I guess it would be possible to put a quad core (especially with a process shrink to 22nm) into an iPhone but I'm not so certain it is worthwhile. The iPad is just crying for more performance though. However 22 nm tech in an iPhone would be a huge win for Apple no matter how many cores. It just think 22nm is one shrink to far.

I'm sure Apple would love 22nm. But no one else will be doing that for another year. It's why I'd like to see Apple and Intel get together on this. Intel has made it clear, publicly, that they want Apple for mobile. Of course, they keep saying that Apple will move to x86 for that, and I don't see it. But I can't believe that, if they wanted to, they couldn't persuade Intel to act as a foundry for them.

Reading the Microprocessorr Report, we can see that while chips like the Tegra's cost about $15, Apple's costs about $25. Just going by the much larger die size, the costs can be estimated. That means more profit. Apple is in a unique position when it comes to SoC's. They use so many, and all the same generation product uses the same chip. Older generations use older chips. 93 million phones, 40 million iPads, about 24 million Touches and 3 million aTvs last year. A total of 160 million chips, at an average price of about $20 (because older designs will see the price come down) gives a total of $3.20 billion in SoC's.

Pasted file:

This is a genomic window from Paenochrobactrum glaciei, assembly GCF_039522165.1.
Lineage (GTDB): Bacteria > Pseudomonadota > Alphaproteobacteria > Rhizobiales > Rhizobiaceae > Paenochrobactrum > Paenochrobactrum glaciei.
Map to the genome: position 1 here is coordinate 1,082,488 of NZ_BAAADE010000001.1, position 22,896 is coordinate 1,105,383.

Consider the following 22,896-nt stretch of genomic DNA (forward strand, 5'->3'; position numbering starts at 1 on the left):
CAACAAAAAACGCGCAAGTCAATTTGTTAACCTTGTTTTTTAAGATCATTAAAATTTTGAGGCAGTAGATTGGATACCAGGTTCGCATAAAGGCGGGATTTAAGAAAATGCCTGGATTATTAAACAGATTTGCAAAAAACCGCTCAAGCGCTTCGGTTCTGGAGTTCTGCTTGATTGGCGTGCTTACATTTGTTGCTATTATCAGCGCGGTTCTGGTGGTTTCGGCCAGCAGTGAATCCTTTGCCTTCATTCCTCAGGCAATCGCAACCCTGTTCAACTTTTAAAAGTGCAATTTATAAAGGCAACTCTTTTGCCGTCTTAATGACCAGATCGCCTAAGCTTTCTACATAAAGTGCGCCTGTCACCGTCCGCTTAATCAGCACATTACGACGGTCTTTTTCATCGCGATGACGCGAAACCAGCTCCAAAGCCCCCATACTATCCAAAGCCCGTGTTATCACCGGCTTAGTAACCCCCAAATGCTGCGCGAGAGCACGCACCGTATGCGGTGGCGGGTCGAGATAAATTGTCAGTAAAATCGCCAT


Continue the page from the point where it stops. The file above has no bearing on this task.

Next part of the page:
This year, Apple will need at least 50% more, maybe up to 100% more.
post #60 of 69
Quote:
Originally Posted by Entropys View Post

I dunno, I would think Apple would be planning a path to ARM A15, which as far as I know is dual core. From a marketing perspective it is a bit hard to trumpet an A9 "quad core!+1!" as the big promotion for the Apple A6 processor and then step back to "only" a dual core A15 in the Apple A7.
I would have hoped the next iPhone has an A15 as the core of the Apple A6, or based on an early reference version thereof.